Amani is one of our CMA exam bloggers. She writes for us every Tuesday.
This post details my study schedule and techniques as it’s been asked in my last post to do so, here is everything regarding my studies.
First of all, you should know that I work full time, five days a week, on average I study on 4 week days and the weekend. On weekdays I study from 7 PM to 10 PM, sometimes more or less, depending, on weekends almost 6 hours.
Currently I self-study the material from Gleim book, highlighting all important data and just grasping the main ideas of every concept, I try to memorize some theory as well but I don’t focus much on memorization as I cover this in the next level.
For now I have finished 7 units (units 2 to 8, which covers financial analysis, corporate finance and risk management) and currently I’m studying unit 9 and still have unit 1 (Ethics) and 10 (Investment Decisions) to go.
In addition to this, I have summarized every formula in those units, I read this summary on a daily basis through the week sometimes even at lunch break, just 15 minutes each day, this helps greatly as you know part two has numerous formulas.
I have decided that after I finish the whole material as above described, I will assign almost five days to a week to review all the units, in this stage I memorize all needed theory and make sure that I have covered every aspect.
Then at last, starting February first, I will practice MCQ’s and essays only, every day till my exam day comes, at this point I’m sure I will feel the need to restudy some sections, so i will review them.
When you solve questions, make sure that you gradually increase the number of questions you solve in a sitting, for example start with 20 MCQ’s then 30 until you reach 50 MCQ’s in one sitting.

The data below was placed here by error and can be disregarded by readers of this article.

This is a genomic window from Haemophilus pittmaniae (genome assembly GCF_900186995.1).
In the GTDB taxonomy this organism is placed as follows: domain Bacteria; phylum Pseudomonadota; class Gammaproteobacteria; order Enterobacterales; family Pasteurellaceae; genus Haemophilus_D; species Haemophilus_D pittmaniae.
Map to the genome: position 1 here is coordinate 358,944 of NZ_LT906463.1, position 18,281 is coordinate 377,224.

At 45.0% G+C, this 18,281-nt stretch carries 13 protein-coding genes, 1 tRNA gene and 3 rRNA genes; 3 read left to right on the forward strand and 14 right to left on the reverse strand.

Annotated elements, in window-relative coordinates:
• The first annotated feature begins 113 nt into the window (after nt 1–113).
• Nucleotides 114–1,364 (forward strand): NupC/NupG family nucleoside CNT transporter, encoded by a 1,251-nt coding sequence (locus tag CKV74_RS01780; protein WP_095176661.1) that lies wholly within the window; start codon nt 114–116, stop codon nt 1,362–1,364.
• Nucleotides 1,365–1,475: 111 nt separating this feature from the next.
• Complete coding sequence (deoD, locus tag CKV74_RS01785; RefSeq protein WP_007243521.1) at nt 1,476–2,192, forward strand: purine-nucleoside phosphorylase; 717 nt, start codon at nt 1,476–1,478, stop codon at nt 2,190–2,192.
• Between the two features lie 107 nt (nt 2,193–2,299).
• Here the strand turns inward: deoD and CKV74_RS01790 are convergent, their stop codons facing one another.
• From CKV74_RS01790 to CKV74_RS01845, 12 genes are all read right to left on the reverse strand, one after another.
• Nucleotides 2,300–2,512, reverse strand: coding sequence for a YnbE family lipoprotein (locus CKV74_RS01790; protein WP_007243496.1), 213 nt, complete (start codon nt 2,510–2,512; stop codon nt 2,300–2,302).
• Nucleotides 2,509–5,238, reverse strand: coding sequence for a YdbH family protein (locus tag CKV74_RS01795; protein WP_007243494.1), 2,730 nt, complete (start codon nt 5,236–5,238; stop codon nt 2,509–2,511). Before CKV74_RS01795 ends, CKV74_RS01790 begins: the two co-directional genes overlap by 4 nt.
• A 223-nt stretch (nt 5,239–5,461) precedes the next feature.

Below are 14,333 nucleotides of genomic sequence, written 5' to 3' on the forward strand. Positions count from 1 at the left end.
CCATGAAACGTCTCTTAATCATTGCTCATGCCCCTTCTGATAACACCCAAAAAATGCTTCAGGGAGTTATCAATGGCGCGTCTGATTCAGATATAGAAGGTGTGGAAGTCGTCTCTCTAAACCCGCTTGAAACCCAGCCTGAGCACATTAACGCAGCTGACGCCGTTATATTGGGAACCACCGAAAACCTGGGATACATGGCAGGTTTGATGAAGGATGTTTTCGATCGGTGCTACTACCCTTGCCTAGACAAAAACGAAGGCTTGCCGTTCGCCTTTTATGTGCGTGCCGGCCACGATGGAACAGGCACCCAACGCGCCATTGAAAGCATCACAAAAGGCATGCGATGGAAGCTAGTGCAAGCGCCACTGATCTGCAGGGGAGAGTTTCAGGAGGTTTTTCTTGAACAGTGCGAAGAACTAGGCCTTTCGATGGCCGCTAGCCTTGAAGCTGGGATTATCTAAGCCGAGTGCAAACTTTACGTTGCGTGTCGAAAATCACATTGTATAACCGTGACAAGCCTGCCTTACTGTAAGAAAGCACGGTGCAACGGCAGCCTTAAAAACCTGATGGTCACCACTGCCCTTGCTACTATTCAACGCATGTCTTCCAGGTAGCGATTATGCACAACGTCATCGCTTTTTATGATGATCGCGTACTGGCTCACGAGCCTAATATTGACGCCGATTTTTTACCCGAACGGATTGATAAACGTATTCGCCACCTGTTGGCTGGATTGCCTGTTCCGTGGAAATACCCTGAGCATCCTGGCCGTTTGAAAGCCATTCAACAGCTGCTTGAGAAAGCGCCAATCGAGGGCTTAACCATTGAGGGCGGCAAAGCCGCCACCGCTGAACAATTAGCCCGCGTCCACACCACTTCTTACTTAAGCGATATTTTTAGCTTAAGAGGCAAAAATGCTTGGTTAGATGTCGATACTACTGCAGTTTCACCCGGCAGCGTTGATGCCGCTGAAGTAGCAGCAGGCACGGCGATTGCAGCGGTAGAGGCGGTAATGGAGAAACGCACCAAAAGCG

In the last week before my exam I will do one final review of the theory and the formulas.
Most importantly I will solve retired CMA questions. I keep them to the end, as I believe they are the real measure of the CMA exam.
For the essays, my strategy is to tackle the LOS (Learning Outcome Statements) item by item (except for the calculation ones), and solve them as if they were real essay questions. Check them out. I’m sure it will be very beneficial to you.
Sometimes I have doubts about this strategy and I ask myself is this really the best option for me to cover the material, and you know what? I will not know the answer to this until I sit for the exam and see how much I score. I hope things go well.
Please note my approach may not be appropriate for everybody, many personal factors should be taken into consideration when you plan your studies, just make sure you choose what best suites you.
Note from Stephanie
Thanks for the detail sharing Amani. It does depend on individual but I am glad that your schedule looks similar to most busy candidates in our profession.
I especially like that you point out how one should increase the number of practice questions gradually. One of the readers mentioned how she did well in the 20-question practice but bombed once she took the real exam. This method will solve her issue.
Another reader was asking how one can study for the essay. Your suggestion in following the LOS is a great idea as well! Thanks for the many tips.
- Amani’s Next Post on January 29: How CMA benefited me
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